12-volt pumps have a duty cycle. The duty cycle means the amount of time the pump motor can run before overheating. As the motor works it generates heat. Most manufactures recommend not exceeding an external case temperature of 180 degrees. We recommend not exceeding a case temperature of 140. The easiest way to measure this is by your hand. If you can hold your hand on the pump for 6 seconds or longer the motor is not to hot. If you cannot hold your hand on the motor for 6 seconds let it cool before operation continues. The addition of a cooling fan like we use in our Pump In The Box system will help extend the duty cycle of the motor. If you have a “Pump In The Box System” and your pump does overheat leave the on/off switch in the on position with the trigger gun in the off position. This will let the fan run without the motor running reducing the time the motor takes to cool. Improper wire connections, wire size, under rated switches, faulty batteries and excessive cycling can cause a motor to exceed its duty cycle faster.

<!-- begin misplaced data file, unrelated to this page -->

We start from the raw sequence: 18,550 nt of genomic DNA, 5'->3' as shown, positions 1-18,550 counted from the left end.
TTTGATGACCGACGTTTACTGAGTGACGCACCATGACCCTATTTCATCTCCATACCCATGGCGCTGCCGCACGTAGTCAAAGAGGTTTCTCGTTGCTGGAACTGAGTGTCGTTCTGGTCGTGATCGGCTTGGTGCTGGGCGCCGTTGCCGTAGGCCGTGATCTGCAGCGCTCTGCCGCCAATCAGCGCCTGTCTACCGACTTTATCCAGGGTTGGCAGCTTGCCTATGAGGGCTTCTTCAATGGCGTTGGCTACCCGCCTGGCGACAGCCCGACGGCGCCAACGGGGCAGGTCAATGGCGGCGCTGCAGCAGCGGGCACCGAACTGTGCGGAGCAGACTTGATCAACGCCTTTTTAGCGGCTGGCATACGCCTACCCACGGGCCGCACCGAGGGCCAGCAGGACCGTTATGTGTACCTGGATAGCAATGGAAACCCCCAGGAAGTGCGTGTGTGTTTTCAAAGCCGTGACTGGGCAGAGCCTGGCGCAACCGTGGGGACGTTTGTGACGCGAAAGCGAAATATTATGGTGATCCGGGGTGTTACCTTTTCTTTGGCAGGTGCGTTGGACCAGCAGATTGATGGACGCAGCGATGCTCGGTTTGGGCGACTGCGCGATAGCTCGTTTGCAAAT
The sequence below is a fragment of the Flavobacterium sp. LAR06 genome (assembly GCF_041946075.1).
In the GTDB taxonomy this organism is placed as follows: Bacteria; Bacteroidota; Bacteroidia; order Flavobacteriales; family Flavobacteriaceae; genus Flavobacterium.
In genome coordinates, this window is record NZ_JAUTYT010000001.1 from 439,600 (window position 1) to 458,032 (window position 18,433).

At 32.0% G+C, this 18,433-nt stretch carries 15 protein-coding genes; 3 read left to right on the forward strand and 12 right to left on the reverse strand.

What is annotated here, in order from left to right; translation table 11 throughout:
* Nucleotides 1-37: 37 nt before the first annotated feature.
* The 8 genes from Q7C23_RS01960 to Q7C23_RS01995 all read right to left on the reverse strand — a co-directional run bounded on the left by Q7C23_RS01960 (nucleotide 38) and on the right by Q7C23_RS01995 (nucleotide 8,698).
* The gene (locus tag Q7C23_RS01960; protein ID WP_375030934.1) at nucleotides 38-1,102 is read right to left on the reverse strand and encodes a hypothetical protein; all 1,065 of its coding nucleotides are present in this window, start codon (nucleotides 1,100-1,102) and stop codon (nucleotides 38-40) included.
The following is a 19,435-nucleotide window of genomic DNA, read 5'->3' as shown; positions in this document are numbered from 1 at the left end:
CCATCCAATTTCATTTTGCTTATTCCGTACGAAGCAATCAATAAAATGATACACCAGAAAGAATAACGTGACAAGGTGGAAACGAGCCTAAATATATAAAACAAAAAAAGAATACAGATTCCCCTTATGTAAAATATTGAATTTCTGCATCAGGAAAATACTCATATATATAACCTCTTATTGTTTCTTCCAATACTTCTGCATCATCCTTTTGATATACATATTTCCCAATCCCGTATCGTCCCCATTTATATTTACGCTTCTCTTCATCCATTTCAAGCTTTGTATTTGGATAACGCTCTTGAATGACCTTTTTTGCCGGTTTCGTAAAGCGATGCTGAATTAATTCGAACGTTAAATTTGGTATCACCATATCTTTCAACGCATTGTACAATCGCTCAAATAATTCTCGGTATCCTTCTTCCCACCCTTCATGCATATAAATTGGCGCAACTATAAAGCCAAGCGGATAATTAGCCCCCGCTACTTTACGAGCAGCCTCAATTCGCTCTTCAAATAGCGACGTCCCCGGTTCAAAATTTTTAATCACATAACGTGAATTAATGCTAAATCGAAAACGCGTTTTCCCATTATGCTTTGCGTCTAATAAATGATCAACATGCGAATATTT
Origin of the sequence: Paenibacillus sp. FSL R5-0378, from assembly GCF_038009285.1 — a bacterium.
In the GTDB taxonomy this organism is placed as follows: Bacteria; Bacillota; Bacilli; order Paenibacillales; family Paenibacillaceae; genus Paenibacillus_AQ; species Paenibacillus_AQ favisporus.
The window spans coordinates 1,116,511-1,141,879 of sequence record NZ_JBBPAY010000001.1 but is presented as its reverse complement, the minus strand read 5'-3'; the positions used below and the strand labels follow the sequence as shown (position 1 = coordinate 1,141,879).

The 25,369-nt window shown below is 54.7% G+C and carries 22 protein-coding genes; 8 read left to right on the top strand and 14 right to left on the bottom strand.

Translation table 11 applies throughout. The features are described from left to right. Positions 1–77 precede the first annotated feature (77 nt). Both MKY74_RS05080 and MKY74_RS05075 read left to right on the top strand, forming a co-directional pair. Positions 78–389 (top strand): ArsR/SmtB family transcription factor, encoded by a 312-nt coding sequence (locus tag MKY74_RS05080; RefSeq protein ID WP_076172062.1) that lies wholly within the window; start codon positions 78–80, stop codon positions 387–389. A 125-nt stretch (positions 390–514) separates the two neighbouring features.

What is cycling? To understand cycling you first need to know how the pump works. A demand diaphragm pump uses a pressure switch and on higher amp draw pumps like the Fat Boy also use a relay to turn the pump on and off. The relay is used on higher amp draw pumps because the pressure switch is not capable of handling currents above 15 amps. So the pressure switch sends it’s 12 volt output to the relay to turn the pump on instead of directly to the motor. Cycling should be kept to a maximum of 10 cycles per minute. Typically a restriction in the outlet side of your system is to blame for cycling. It could be too small of a nozzle, a gun or ball valve that is partially open, a kinked hose or an obstruction in the system. When the pressure switch reaches 60 psi that is preset at the factory the micro switch contacts are opened to not let the positive current reach the relay or motor that then shuts the pump off. This system is designed to shut the pump off when the gun is closed. When you have a restriction in the outlet side of the pump the system builds up to pressure opening the switch turning the pump off and then as soon as pressure bleeds off it turns the pump back on causing a rapid on/off cycle. There are two reasons this is bad. First, the pressure switch and relay only have so many on/off life cycles and you use those quickly with rapid cycling. The second is called in rush current. When a motor first starts it pulls more current to get started then it levels out. This in rush current can cause heat build up in the relay contacts. This is why when you look at the rating on a relay it has two current rates one is in rush and the other is constant current. When your pump cycles off/on rapidly you will build up so much heat in the contacts of the relay they will weld together and your pump will not turn off. The Fat Boy pump comes from the factory with a 40/30-amp relay that is more than sufficient if the Fat Boy wiring is setup properly and cycling issue are avoided. The use of a larger relay would just be a band-aid for a cycling or wiring issue that could lead to a worse problem. Adjusting the pressure switch to shut off at a higher psi can also decrease the cycling issue. We do not recommend this because the higher psi draws more amps and the motor will exceed it duty cycle faster. In addition, even though the poly head on the pump is a good choice for resistance to chlorine it can harden the poly creating a situation that a higher psi can crack the pump head.